Appropriate recruitment checks took place before staff started work. There were enough staff deployed to meet people’s needs and staff had received up to date mandatory and refresher training.

None of the people who used the service were on any medication at the time of the inspection. Equipment had been serviced on a regular basis to ensure that it remained suitable for use. Care plans were reflective of people’s individual care and preferences.

The manager and staff demonstrated a clear understanding of the Mental Capacity Act 2005 and the Deprivation of Liberty Safeguards. Staff encouraged people to be as independent as possible. For example to make the own lunch and drinks

Staff treated people with kindness and compassion; while respecting their privacy and dignity. Each person had a key worker assigned to them to give individual and focused support. Staff knew people well and remembered things that were important to them so that they received person-centred care.

People told us that both the registered manager and the deputy manager were always available and could approach them at any time. Systems were in place to monitor and evaluate the quality and safety of the service.

Inspection carried out on 13 December 2013

During a routine inspection

We spoke to two people who used the service and one person's relative. Each person we spoke with was happy living at the service and they told us the staff were good. People told us they were able to participate in regular activities of their choice, and we heard during our visit that some people had gone Christmas shopping and others to a local boxing class. One person's relative we spoke with told us they were "more than pleased" with the support their family member received at the home. They told us they had been invited to contribute to regular care reviews and they were kept informed of their family member�s progress.

We found people were asked for their consent before they were supported, and the provider acted in accordance with the Mental Capacity Act (2005) when it was necessary. People had support plans and risk assessments in place in order to keep them safe, and people received the support they needed. We found people were provided with an adequate choice of food and drink and people's nutritional needs were considered in the support they received. We found the provider had made improvements to quality assurance since our last inspection, and the actions highlighted in recent audits had been implemented. The provider maintained appropriate records and ensured that they were stored appropriately where relevant.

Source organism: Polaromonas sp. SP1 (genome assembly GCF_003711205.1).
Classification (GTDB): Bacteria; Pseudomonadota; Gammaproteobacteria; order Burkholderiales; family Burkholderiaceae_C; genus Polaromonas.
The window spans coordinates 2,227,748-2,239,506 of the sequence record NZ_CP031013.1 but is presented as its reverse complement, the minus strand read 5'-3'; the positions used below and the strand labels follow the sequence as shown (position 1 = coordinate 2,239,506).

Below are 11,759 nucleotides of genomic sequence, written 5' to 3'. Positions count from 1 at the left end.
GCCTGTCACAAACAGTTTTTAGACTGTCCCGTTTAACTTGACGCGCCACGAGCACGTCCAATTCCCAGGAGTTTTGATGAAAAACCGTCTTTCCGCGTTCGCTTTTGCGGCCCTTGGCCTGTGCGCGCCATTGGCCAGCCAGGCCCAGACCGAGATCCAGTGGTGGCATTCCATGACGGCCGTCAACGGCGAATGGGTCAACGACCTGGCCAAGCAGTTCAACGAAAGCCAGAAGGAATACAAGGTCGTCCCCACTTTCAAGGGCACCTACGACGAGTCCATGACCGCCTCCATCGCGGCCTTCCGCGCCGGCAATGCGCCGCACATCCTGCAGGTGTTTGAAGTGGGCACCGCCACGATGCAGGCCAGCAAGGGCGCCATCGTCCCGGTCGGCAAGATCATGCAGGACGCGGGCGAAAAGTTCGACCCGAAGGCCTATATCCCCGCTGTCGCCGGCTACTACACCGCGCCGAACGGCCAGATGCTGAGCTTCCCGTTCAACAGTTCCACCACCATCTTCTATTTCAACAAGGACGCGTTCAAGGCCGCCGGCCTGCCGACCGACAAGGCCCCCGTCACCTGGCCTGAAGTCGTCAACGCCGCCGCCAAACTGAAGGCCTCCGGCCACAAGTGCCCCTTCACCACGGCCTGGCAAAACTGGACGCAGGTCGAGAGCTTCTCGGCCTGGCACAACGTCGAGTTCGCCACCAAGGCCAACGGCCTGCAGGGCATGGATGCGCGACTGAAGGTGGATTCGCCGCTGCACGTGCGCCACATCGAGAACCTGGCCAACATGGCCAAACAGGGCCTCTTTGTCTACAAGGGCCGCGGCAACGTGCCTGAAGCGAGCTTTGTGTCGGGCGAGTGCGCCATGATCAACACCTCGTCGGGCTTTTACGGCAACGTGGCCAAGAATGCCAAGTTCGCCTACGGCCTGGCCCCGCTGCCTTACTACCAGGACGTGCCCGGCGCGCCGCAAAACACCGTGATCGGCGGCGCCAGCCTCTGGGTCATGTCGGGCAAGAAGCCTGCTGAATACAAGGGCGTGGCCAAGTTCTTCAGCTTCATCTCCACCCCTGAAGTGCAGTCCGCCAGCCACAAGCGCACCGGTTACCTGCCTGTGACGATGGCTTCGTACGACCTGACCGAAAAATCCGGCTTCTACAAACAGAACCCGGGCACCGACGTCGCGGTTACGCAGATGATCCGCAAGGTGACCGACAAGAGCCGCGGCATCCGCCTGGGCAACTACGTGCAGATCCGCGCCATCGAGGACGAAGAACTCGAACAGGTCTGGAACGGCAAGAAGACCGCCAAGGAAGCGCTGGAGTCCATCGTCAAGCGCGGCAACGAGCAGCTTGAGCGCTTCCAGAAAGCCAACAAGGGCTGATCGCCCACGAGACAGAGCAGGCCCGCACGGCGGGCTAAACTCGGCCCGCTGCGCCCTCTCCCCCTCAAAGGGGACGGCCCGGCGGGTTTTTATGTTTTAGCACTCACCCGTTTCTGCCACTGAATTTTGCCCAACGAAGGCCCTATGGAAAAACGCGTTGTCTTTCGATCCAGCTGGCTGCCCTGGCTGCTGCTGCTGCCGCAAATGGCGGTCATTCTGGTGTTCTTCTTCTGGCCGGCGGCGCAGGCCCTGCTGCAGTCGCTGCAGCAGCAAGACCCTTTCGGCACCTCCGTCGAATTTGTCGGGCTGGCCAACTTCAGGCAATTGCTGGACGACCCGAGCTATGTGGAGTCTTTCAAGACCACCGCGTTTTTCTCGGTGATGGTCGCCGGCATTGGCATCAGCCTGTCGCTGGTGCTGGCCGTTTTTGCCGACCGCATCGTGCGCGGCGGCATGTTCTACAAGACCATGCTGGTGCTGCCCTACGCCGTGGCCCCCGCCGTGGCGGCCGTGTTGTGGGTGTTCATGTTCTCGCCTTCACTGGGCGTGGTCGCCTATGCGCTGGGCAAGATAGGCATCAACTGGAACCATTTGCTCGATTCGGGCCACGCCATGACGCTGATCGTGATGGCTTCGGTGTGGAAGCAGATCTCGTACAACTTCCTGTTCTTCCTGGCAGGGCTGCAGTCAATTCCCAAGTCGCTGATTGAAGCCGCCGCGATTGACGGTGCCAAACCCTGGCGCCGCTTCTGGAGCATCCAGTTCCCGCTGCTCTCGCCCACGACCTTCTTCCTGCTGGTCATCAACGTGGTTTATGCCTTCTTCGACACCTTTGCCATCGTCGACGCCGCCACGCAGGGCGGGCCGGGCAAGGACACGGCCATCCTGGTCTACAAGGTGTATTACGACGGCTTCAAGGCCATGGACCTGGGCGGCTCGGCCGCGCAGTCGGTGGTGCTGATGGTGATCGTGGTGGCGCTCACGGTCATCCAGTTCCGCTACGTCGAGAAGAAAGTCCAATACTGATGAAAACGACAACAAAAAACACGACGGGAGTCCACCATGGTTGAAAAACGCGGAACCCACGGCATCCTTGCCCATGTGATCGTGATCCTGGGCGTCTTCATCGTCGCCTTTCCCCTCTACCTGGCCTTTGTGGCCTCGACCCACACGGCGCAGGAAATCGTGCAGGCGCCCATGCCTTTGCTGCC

Inspection carried out on 11 February 2013

During a routine inspection

People who used the service we spoke with told us they were happy living at the home and they were happy with the support the staff provided them with. People's relatives we spoke with told us they felt the care and support provided met their family member�s needs. They felt people were well cared for, and they felt they were involved in their family member�s care and support planning. Relatives told us the staff communicated well with people using the service and encouraged people to maintain their independence. People knew how to complain if they had any issues but told us they had not needed to.

We found people and their families were involved in their care and support, and they were able to make decisions where necessary. Staff promoted people's independence and people were encouraged to maintain involvement in the community. People's support needs were planned for which included guidance for staff when supporting people. People had risk assessments in place to ensure their safety was maintained and the provider had procedures and plans in place to deal with emergencies. Safeguarding adult�s policies and procedures were in place. Staff were trained to recognise the signs of abuse and those we spoke to knew how to report concerns. Staff were appropriately supported through induction, training, supervision and appraisals. The provider had effective systems in place to monitor the quality of the service but recommendations had not always been implemented.